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Cancer Therapy-Induced Cardiotoxicity: Where are We Now?

Article Information

Pierre A. Guertin

Laval University/CHU de Québec, 2705 Laurier Boulevard, Québec City, QC, Canada.

*Corresponding Author: Pierre A. Guertin, Laval University/CHU de Québec, 2705 Laurier Boulevard, Québec City, QC, Canada, G1V 4G2;

Received: 08 April 2017; Accepted: 24 April 2017; Published: 26 April 2017

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Cardiotoxicity effects, cardiovascular diseases (CVDs), and hypertension occurring months to several years postchemotherapy and/or radiotherapy are well-recognized by experts. Anthracyclines were found in the late 1960s to be dose-dependently associated with induced-cardiotoxicity, often leading to cardiomyopathy and cardiac failure. Since then, epidemiologic research has led to some advances, although pivotal questions about global incidence, populations at risk, cellular mechanisms, and preventive treatments remain either incompletely understood or unaddressed. For instance, the incidence of cancer-surviving patients who die of cardiac failure after chemotherapy and/or radiotherapy is still a subject of debate - for reasons that are unclear, available statistics vary significantly from one epidemiology study to another. Moreover, no safe cardioprotective agents have yet been fully endorsed and approved by regulatory agencies for prevention or treatment of this specific medical problem. A drug called dexrazoxane was initially approved by the US Food and Drug Administration and the European Medicines Agency, but a restricted use notice was released in 2011 since several cases of secondary acute myeloid leukemia and myelodysplactic syndrome had been reported. As of today, hematologists and cardiologists remain generally reluctant to recommend dexrazoxane or other cardioprotective drugs (off-label prescription), probably because of unclear risks and lack of evidence-based medicine. Questions about unexpected adverse events or drug-drug interaction issues reducing the efficacy of specific chemotherapies also need to be addressed.


Cardiotoxicity; Cardioprotective Drugs

Article Details

1. Introduction

Cardiovascular diseases (CVDs) are the leading cause of death. According to the World Health Organization (WHO), an estimated 17 million people die each year of CVDs, which corresponds to approximately 30% of all deaths worldwide [1]. Cancer is the second cause of death globally, being associated with the deaths of nearly nine million individuals each year [2]. Unfortunately, the incidence of cancer is expected to rise by about 70% over the next two decades, according to the WHO [3]. Today, 50% of those initially diagnosed with cancer survive for at least 10 years, but according to some experts, this survival rate should increase significantly in the future [4,5]. For these reasons, the number of cancer survivors expected to develop secondary conditions and life-threatening diseases associated with cancer drugs or radiotherapies will also increase. According to some researchers, this relatively new unmet medical need of chemotherapy- and radiotherapy-induced CVDs is bound to reach epidemic proportions in the near future [5, 6].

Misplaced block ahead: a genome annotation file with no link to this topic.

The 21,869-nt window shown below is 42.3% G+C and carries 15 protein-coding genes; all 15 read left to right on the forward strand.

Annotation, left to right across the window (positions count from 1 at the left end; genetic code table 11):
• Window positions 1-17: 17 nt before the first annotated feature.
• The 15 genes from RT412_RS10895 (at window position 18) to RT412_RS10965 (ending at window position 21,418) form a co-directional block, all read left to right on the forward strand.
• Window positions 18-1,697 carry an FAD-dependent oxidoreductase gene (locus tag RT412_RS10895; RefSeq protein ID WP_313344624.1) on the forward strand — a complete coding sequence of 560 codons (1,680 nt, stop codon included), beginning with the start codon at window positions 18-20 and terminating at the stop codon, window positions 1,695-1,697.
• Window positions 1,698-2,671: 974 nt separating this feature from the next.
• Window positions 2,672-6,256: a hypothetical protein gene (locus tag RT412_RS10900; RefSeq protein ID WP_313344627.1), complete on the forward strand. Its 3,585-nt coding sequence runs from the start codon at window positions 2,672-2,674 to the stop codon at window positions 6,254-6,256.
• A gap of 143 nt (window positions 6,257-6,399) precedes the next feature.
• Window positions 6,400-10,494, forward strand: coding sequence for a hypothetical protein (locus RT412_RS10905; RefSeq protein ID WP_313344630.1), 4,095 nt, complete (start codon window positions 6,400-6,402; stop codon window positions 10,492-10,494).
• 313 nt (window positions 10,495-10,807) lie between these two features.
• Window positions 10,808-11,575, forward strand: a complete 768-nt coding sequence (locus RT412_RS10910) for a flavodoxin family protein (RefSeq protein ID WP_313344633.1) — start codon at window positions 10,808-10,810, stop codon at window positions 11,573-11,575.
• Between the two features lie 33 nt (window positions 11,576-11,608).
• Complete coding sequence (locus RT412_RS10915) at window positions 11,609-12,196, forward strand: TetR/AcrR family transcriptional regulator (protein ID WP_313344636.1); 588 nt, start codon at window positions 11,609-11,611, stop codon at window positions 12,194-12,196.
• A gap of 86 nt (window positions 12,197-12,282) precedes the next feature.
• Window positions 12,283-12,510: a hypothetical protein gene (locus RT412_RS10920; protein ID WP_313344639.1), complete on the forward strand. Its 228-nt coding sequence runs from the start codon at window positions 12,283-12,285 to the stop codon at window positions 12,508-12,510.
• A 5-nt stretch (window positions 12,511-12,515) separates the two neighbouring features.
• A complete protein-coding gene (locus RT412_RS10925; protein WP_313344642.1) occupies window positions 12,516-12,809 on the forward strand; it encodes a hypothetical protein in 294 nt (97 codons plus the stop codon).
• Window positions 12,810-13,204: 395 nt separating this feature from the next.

2. Cardioprotective Drugs

Anthracyclines (e.g. doxorubicin, epirubicin, daunorubicin, idarubicin) are among the first cancer drugs to be identified as medicines leading to increased risk of CVDs. They are antibiotics derived from Streptomyces and have been widely used for more than 50 years against leukemia, lymphoma, and breast, stomach, uterine, ovarian, bladder, and lung cancers [7]. Daunorubicin, one of the first anthracyclines to be used, was reported in the late 60s to induce significant adverse cardiac events, including cardiomyopathies and cardiac failures in children [8]. Dose-dependent/agent-specific cardiotoxicity is now generally considered a significant medical concern [9]. In child cancer survivors, some statistics report incidences of asymptomatic myocardial dysfunction ranging from 18 to 57%, with 5% suffering heart failure problems [10]. Comparable risks of heart failure were found with doxorubicin at a dose of 400 mg/m2, and exponentially increasing risks at doses above 500 mg/m2 [11]. Other studies indicate that cancer survivors have 15-fold greater risks of experiencing congestive heart failure and 10-fold higher rates of CVDs [12,13]. Furthermore, higher risks of cardiovascular morbidity and mortality may persist up to 45 years post-chemotherapy or radiotherapy [14,15]. Radiation-induced CVDs are also well-recognized. In the case of breast cancer for instance, radiotherapy has been clearly associated with myocardial fibrosis and cardiomyopathy, coronary artery disease, valvular disease, pericardial disease, and arrhythmias [43].

Anthracyclines are still today considered among the most efficient drugs currently available against most types of cancer. Of course, other drugs could be used to avoid cardiomyopathies and heart failures, but none of these alternatives have clearly been shown not to induce CVDs (see Table 1). In fact, a detailed list of all cancer drugs and their associated risks of CVDs is lacking. However, we know that alkylating agents (cyclophosphamide, ifosfamide), platinum agents, antimetabolites (5-fluorouracil, capecitabine), antibiotics (mitoxantrone, mitomycin, bleomycin), and antimicrotubule agents (taxanes) can all cause heart disease [16]. We also know that hypertension may be induced by some chemotherapeutic agents such as angiogenesis inhibitors (17%?80%), alkylating agents (36%?39%), and immunosuppressants after stem-cell transplantation (30%?80%) [17,18]. Angiogenesis inhibitors known as vascular signaling pathway inhibitors and anti-vascular endothelial growth factor antibodies (e.g. bevacizumab and certain tyrosine kinase inhibitors such as sunitinib, sorafenib, and pazopanib) are also clearly associated with hypertension. The incidence of de novo or worsening hypertension in association with these drugs varies between 17% and 80% [19].